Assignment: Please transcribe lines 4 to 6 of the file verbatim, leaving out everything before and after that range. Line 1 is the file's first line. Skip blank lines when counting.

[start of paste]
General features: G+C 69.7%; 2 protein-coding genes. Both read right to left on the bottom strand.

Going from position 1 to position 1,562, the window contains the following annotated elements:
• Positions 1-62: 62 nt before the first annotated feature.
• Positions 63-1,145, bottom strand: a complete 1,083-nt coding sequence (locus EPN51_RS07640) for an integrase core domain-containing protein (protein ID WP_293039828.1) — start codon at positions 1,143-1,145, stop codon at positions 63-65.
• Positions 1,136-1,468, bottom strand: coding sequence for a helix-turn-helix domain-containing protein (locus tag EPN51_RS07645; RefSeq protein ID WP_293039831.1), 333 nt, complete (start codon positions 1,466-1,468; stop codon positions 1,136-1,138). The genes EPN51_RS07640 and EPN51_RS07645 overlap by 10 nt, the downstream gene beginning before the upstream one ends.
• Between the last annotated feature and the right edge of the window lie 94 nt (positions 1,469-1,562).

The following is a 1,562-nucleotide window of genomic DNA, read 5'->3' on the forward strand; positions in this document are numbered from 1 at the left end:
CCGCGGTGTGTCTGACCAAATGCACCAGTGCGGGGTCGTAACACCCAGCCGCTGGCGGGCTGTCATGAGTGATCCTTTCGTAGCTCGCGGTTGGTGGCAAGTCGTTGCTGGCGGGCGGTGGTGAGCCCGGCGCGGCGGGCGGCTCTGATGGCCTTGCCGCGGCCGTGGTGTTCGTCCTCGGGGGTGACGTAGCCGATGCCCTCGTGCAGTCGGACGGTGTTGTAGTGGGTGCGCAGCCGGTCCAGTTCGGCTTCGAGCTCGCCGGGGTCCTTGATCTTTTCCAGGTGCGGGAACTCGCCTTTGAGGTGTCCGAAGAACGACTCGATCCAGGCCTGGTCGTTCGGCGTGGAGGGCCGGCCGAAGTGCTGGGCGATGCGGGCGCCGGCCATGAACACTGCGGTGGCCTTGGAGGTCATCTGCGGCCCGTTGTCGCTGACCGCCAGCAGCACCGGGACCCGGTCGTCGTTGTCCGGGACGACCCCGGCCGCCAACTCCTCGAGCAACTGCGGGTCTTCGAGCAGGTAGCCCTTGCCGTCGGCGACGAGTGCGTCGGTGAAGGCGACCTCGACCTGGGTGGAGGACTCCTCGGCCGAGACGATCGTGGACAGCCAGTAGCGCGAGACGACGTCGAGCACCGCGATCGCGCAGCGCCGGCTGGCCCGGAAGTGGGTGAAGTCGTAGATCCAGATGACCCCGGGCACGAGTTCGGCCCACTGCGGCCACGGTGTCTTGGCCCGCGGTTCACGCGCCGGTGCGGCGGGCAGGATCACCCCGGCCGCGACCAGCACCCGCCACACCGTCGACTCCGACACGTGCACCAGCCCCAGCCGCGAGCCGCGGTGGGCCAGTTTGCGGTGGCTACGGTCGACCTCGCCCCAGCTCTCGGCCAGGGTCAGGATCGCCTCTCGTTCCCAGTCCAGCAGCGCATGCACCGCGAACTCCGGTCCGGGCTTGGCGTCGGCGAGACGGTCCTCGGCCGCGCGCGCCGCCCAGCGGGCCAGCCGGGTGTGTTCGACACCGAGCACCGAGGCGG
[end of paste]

• Positions 63-1,145, bottom strand: a complete 1,083-nt coding sequence (locus EPN51_RS07640) for an integrase core domain-containing protein (protein ID WP_293039828.1) — start codon at positions 1,143-1,145, stop codon at positions 63-65.
• Positions 1,136-1,468, bottom strand: coding sequence for a helix-turn-helix domain-containing protein (locus tag EPN51_RS07645; RefSeq protein ID WP_293039831.1), 333 nt, complete (start codon positions 1,466-1,468; stop codon positions 1,136-1,138). The genes EPN51_RS07640 and EPN51_RS07645 overlap by 10 nt, the downstream gene beginning before the upstream one ends.
• Between the last annotated feature and the right edge of the window lie 94 nt (positions 1,469-1,562).